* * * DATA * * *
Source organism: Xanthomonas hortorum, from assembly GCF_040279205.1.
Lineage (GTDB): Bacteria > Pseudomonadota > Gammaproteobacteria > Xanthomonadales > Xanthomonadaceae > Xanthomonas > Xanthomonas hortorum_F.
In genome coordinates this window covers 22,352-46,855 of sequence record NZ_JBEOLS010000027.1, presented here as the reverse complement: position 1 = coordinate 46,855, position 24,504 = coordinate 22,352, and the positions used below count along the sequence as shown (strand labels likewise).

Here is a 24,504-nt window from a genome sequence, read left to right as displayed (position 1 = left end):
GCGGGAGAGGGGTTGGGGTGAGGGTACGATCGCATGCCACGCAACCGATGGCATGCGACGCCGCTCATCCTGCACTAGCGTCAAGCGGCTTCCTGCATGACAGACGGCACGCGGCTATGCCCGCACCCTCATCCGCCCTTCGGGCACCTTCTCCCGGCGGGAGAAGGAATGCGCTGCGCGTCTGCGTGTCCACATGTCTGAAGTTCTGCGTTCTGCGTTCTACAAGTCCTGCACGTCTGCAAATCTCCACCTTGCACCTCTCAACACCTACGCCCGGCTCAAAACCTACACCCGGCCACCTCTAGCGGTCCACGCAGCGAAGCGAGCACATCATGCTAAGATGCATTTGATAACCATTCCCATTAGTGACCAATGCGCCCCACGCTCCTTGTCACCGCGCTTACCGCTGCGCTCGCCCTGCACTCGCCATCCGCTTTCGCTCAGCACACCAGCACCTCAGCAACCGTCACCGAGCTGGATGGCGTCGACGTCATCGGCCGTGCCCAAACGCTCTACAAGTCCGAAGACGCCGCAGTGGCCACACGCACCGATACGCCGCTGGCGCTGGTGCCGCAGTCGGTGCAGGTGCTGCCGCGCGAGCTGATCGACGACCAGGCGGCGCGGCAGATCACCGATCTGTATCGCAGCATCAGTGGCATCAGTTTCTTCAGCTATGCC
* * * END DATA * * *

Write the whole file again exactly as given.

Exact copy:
Source organism: Xanthomonas hortorum, from assembly GCF_040279205.1.
Lineage (GTDB): Bacteria > Pseudomonadota > Gammaproteobacteria > Xanthomonadales > Xanthomonadaceae > Xanthomonas > Xanthomonas hortorum_F.
In genome coordinates this window covers 22,352-46,855 of sequence record NZ_JBEOLS010000027.1, presented here as the reverse complement: position 1 = coordinate 46,855, position 24,504 = coordinate 22,352, and the positions used below count along the sequence as shown (strand labels likewise).

Here is a 24,504-nt window from a genome sequence, read left to right as displayed (position 1 = left end):
GCGGGAGAGGGGTTGGGGTGAGGGTACGATCGCATGCCACGCAACCGATGGCATGCGACGCCGCTCATCCTGCACTAGCGTCAAGCGGCTTCCTGCATGACAGACGGCACGCGGCTATGCCCGCACCCTCATCCGCCCTTCGGGCACCTTCTCCCGGCGGGAGAAGGAATGCGCTGCGCGTCTGCGTGTCCACATGTCTGAAGTTCTGCGTTCTGCGTTCTACAAGTCCTGCACGTCTGCAAATCTCCACCTTGCACCTCTCAACACCTACGCCCGGCTCAAAACCTACACCCGGCCACCTCTAGCGGTCCACGCAGCGAAGCGAGCACATCATGCTAAGATGCATTTGATAACCATTCCCATTAGTGACCAATGCGCCCCACGCTCCTTGTCACCGCGCTTACCGCTGCGCTCGCCCTGCACTCGCCATCCGCTTTCGCTCAGCACACCAGCACCTCAGCAACCGTCACCGAGCTGGATGGCGTCGACGTCATCGGCCGTGCCCAAACGCTCTACAAGTCCGAAGACGCCGCAGTGGCCACACGCACCGATACGCCGCTGGCGCTGGTGCCGCAGTCGGTGCAGGTGCTGCCGCGCGAGCTGATCGACGACCAGGCGGCGCGGCAGATCACCGATCTGTATCGCAGCATCAGTGGCATCAGTTTCTTCAGCTATGCC